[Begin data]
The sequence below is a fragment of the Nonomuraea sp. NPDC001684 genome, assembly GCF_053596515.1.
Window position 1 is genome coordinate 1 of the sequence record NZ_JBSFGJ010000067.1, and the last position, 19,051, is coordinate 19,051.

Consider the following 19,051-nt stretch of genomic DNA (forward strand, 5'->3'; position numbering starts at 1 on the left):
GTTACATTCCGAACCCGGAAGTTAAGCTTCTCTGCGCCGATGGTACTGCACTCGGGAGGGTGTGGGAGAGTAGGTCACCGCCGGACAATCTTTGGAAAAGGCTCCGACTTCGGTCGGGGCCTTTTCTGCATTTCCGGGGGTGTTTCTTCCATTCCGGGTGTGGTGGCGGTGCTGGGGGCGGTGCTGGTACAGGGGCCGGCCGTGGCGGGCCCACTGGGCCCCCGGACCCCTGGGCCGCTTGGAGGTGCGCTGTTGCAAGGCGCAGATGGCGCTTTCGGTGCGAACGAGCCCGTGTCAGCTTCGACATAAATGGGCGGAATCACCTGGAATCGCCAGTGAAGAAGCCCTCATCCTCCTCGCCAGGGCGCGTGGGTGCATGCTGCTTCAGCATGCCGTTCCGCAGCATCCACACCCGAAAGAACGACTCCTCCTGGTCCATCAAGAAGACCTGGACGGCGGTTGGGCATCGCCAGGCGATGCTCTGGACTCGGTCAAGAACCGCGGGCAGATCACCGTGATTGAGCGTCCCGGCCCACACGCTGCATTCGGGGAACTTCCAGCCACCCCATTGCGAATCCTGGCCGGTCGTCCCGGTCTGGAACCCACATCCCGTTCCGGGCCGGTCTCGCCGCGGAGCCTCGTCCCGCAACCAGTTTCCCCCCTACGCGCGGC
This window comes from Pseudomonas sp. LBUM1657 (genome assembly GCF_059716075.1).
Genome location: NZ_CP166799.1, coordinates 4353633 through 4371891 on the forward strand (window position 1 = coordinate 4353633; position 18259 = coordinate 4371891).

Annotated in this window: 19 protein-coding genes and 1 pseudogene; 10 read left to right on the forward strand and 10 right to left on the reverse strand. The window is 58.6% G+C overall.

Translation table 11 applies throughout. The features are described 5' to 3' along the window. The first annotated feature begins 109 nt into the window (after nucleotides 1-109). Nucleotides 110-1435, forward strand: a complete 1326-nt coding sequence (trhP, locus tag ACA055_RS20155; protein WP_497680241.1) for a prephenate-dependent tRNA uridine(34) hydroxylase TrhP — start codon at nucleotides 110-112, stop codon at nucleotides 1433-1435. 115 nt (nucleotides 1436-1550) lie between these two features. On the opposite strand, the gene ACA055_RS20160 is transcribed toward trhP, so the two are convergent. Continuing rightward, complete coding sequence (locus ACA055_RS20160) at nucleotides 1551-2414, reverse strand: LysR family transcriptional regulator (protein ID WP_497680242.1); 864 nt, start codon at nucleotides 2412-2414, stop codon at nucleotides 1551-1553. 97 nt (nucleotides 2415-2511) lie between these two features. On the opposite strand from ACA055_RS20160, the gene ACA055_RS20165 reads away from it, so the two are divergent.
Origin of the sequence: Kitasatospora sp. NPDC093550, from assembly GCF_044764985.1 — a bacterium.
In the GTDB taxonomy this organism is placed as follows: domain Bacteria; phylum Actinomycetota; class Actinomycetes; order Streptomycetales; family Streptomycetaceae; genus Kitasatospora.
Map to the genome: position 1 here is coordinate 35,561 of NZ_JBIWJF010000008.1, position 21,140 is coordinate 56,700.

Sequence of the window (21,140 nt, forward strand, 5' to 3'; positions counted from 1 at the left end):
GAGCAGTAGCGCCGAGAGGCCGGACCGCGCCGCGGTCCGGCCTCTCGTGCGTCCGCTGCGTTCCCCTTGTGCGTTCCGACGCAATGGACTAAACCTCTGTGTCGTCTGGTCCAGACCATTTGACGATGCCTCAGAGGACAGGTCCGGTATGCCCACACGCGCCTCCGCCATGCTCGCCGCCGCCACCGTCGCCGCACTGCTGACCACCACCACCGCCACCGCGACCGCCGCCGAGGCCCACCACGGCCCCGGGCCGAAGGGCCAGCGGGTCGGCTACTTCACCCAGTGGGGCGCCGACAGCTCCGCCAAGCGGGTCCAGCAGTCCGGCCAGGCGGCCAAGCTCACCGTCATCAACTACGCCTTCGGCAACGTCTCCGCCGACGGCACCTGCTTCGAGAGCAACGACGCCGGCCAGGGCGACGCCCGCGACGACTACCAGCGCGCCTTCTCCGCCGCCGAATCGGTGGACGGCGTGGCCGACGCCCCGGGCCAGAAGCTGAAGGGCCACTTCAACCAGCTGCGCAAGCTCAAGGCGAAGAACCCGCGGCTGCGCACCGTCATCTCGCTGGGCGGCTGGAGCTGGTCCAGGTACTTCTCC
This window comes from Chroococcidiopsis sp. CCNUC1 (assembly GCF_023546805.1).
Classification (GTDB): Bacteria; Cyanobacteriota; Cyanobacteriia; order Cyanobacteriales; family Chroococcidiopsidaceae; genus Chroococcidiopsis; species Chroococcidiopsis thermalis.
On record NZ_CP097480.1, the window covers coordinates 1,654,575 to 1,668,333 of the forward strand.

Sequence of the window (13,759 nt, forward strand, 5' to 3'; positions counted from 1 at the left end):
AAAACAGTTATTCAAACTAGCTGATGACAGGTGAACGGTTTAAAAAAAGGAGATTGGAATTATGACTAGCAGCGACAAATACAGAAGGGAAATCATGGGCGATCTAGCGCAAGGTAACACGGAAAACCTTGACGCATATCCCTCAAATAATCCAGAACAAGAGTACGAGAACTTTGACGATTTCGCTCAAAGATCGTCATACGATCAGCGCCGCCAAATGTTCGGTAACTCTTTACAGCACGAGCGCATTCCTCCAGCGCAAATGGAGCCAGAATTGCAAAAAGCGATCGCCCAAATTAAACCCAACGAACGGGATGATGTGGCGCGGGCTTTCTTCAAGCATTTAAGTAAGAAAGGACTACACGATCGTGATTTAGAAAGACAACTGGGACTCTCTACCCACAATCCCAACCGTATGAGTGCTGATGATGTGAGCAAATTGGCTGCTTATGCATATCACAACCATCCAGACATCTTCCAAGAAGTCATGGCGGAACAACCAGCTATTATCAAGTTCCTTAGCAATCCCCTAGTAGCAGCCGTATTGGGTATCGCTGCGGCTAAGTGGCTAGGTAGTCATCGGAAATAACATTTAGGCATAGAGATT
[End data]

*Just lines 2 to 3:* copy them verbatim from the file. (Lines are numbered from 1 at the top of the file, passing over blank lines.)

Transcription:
Window position 1 is genome coordinate 1 of the sequence record NZ_JBSFGJ010000067.1, and the last position, 19,051, is coordinate 19,051.

Consider the following 19,051-nt stretch of genomic DNA (forward strand, 5'->3'; position numbering starts at 1 on the left):